Understanding the Evolution of Code Clones in Software Systems
Code cloning is a common practice in software development. However, code cloning has both positive aspects such as accelerating the development process and negative aspects such as causing code bloat. After a decade of active research, it is clear that removing all of the clones from a software system is not desirable. Therefore, it is better to manage clones than to remove them. A software system can have thousands of clones in it, which may serve multiple purposes. However, some of the clones may cause unwanted management difficulties and clones like these should be refactored. Failure to manage clones may cause inconsistencies in the code, which is prone to error. Managing thousands of clones manually would be a difficult task. A clone management system can help manage clones and find patterns of how clones evolve during the evolution of a software system. In this research, we propose a framework for constructing and visualizing clone genealogies with change patterns (e.g., inconsistent changes), bug information, developer information and several other important metrics in a software system. Based on the framework we design and build an interactive prototype for a multi-touch surface (e.g., an iPad). The prototype uses a variety of techniques to support understanding clone genealogies, including: identifying and providing a compact overview of the clone genealogies along with their key characteristics; providing interactive navigation of genealogies, cloned source code and the differences between clone fragments; providing the ability to filter and organize genealogies based on their properties; providing a feature for annotating clone fragments with comments to aid future review; and providing the ability to contact developers from within the system to find out more information about specific clones. To investigate the suitability of the framework and prototype for investigating and managing cloned code, we elicit feedback from practicing researchers and developers, and we conduct two empirical studies: a detailed investigation into the evolution of function clones and a detailed investigation into how clones contribute to bugs. In both empirical studies we are able to use the prototype to quickly investigate the cloned source code to gain insights into clone use. We believe that the clone management system and the findings will play an important role in future studies and in managing code clones in software systems.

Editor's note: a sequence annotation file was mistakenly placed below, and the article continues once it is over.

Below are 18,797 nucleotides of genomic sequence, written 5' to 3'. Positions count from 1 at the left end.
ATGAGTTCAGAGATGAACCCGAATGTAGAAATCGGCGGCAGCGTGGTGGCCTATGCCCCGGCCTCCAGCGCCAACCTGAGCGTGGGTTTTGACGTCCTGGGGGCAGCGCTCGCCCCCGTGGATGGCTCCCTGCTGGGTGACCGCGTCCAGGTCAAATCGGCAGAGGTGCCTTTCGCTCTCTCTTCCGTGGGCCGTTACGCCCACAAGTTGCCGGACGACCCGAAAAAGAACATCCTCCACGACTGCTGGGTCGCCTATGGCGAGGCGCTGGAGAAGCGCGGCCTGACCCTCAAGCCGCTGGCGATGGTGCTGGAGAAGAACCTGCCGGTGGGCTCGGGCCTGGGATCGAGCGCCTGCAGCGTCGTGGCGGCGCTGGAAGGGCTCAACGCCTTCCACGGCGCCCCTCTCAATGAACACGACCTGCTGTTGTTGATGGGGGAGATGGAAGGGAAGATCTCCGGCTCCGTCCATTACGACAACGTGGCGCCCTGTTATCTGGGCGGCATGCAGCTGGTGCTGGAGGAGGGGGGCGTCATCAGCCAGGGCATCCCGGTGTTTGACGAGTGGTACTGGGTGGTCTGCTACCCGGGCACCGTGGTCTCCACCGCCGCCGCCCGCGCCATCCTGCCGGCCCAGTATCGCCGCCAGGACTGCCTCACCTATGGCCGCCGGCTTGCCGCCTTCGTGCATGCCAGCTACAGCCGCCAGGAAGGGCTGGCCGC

DegreeMaster of Science (M.Sc.)
SupervisorSchneider, Kevin A.
CommitteeMcCalla, Gord; Roy, Chanchal K.; Wahid, Khan A.
Copyright DateAugust 2013
software maintenance, code clones, clone evolution, clone management, clone visualization, bug
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